But then Bartle on his way to making a point (I don't remember the original point) said something about, if we were playing the board game Clue, and I offered you $20 to show me your cards, and then won the game...
It got me to thinking, you know, the funny thing about games IRL is that some of them are already legislated and regulated, and that's what we call gambling. And it got me wondering, in a room full of lawyers, why it is that some games are regulated and others are not?
Because, this is pure conjecture, the moral (and, down the line, legal) argument against unrestricted gambling is that people are taking something fixed (like money) and assigning it to a system that is arbitrary (like dice). Now, that's true with the stock market as well, but then, that's regulated too.
So, in the last 5 months, 5.79 million dollars have passed through eBay's category 1654, which are all the virtual goods of Ultima Online, etc. So here's my question: haven't people essentially bet (or invested) 5.79 million dollars, hoping that it will yield a profit within that same market?
Because what's different about that than playing high-stakes craps? One answer may be "game of skill." As I understand it, that's why it's ok to put 25 cents in a pinball machine but not a slot machine, because pinball machines were once demonstrated to be based on skill, not luck. "The trick is to create a game that is both playable, with an outcome that depends more on skill than luck. The law requires that it must be possible for a skillful player to win under normal playing conditions."
So is it just that? That your success in virtual worlds is understood to be purely a reflection of skill? Because to flip it around, if skill isn't part of gambling, what's counting cards all about? Or why do the same guys go to the world poker championships year after year, if skill's not involved?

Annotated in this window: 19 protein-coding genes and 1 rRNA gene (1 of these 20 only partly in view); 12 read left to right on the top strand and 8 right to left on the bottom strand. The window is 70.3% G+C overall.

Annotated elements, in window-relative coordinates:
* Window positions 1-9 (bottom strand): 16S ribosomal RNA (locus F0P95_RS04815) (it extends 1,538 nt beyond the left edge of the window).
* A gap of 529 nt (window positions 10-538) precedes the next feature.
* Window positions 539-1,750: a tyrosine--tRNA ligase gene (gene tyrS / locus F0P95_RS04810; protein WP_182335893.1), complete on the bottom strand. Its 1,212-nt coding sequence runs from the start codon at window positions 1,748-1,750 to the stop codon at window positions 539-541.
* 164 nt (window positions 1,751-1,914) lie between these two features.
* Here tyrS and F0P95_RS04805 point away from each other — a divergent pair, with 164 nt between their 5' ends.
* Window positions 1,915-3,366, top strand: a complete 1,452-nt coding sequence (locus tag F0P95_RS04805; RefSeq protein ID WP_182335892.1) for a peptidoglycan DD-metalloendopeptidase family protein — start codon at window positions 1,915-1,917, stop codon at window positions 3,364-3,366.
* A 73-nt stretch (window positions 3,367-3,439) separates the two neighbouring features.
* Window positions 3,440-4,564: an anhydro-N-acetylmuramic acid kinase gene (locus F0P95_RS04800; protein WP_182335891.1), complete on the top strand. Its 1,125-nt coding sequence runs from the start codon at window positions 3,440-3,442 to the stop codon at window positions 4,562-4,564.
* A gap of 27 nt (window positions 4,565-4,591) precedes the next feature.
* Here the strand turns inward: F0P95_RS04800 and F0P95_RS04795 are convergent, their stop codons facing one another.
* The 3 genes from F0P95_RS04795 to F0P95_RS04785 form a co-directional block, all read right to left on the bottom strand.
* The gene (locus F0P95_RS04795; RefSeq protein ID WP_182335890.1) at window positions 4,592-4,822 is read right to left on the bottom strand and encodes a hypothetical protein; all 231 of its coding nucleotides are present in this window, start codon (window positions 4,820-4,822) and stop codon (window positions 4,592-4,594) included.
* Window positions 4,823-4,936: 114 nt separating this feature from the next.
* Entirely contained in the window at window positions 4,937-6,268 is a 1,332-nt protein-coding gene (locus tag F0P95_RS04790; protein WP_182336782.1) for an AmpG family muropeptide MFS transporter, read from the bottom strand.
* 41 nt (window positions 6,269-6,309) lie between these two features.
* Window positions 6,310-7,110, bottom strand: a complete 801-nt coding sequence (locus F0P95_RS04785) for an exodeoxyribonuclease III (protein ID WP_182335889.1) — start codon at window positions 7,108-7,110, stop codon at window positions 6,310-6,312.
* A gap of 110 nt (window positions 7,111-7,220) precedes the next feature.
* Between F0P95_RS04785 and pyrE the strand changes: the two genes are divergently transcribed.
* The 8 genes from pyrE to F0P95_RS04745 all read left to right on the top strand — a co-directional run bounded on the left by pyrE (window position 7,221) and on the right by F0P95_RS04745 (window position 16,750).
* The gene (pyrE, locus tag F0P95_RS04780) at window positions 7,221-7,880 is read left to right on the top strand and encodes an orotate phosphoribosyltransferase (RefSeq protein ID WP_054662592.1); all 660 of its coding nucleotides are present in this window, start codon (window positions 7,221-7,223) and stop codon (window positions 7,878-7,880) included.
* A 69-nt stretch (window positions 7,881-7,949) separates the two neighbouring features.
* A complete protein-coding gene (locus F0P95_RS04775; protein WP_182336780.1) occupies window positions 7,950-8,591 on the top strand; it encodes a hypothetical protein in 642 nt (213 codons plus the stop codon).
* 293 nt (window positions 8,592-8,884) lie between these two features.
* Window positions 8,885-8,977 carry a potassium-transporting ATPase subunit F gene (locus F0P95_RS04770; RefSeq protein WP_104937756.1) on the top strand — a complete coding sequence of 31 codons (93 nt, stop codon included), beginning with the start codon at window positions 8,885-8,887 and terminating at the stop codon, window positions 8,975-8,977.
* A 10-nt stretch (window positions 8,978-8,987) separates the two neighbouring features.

In short: gambling, and virtual worlds, take cash, enter it into a parallel currency (betting chips, or gold pieces), and multiply or diminish that parallel economy in ways that involve chance. Then the currencies of that parallel economy can be converted back to real cash.
What I was unable to articulate tonight is that I'm not trying to say that online gaming is the same thing as gambling. I just don't understand how it's different.
Kio, if you don't hear me paging you, I'm paging you.
Eight 30 second spots from candidates for Rock The Vote, intended to reach the youth demo. haven't watched them all, but did enjoy Sharpton's spelling of Florida. Points to Sharpton, too, for not using a "techno" soundtrack. ("Bed"?)
Sorry, am I the last to hear about upcoming.org?
Gothamist has a really good calendar up, but there's many angles on the same events.
The thing about spam is that you get so much of it that it's easy to forget, that like all other excreta, it's a human product.
So "Cocksucker," a recent entry on Oblivio, is a candid story about what it's like to sit down and write those unscreenable headers. "Give me twenty headers about sucking c0ck," says his boss.
If the ethics of doing this vary from those of working on the electric toothbrush account at the agency, I'm not sure precisely how. Quantity, quality, or what.